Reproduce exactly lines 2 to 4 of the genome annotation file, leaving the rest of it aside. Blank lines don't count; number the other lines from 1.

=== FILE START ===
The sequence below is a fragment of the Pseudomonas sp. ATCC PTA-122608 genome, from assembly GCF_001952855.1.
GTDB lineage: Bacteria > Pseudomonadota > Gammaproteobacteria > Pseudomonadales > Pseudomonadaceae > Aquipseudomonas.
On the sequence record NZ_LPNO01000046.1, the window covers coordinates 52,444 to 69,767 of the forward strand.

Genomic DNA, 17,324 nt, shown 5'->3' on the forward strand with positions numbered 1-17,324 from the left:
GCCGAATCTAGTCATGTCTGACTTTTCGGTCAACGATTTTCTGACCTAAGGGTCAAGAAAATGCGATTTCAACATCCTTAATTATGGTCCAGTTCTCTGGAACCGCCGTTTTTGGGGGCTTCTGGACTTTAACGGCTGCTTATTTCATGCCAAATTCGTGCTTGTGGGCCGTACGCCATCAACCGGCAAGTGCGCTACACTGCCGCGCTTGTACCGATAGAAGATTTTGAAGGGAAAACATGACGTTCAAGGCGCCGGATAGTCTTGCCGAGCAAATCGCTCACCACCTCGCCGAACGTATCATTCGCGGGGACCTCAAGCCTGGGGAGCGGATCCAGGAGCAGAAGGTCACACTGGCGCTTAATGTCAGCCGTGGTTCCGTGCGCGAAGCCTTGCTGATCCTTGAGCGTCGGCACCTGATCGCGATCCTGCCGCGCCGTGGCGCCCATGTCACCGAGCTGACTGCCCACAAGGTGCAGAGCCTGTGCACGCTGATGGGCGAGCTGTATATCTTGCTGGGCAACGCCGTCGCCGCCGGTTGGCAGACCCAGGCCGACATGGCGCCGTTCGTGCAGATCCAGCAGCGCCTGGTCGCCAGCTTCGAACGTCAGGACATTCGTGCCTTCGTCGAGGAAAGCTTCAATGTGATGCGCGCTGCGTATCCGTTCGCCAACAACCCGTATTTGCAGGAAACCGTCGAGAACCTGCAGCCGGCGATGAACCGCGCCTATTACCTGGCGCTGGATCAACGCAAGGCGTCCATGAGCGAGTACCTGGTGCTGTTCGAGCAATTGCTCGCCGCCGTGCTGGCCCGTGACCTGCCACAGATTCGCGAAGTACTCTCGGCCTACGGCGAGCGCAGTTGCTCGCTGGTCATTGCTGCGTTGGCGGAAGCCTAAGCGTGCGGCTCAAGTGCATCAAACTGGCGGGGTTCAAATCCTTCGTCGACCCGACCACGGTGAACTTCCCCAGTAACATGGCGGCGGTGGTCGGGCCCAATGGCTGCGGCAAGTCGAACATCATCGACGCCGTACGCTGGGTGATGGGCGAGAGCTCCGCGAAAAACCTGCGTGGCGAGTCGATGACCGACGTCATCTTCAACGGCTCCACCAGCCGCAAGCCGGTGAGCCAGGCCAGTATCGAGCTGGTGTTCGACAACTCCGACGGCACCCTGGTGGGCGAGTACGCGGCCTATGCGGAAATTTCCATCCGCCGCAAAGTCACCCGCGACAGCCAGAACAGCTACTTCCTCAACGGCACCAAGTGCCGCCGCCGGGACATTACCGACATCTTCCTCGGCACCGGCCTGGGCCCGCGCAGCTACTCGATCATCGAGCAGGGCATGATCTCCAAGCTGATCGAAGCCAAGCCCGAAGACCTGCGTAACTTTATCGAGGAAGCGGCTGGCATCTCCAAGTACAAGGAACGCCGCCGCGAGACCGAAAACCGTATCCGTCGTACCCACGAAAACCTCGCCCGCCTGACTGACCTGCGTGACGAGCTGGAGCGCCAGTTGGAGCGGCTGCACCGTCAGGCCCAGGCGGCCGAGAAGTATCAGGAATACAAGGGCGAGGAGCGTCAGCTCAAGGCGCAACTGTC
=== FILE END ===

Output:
GTDB lineage: Bacteria > Pseudomonadota > Gammaproteobacteria > Pseudomonadales > Pseudomonadaceae > Aquipseudomonas.
On the sequence record NZ_LPNO01000046.1, the window covers coordinates 52,444 to 69,767 of the forward strand.

Genomic DNA, 17,324 nt, shown 5'->3' on the forward strand with positions numbered 1-17,324 from the left: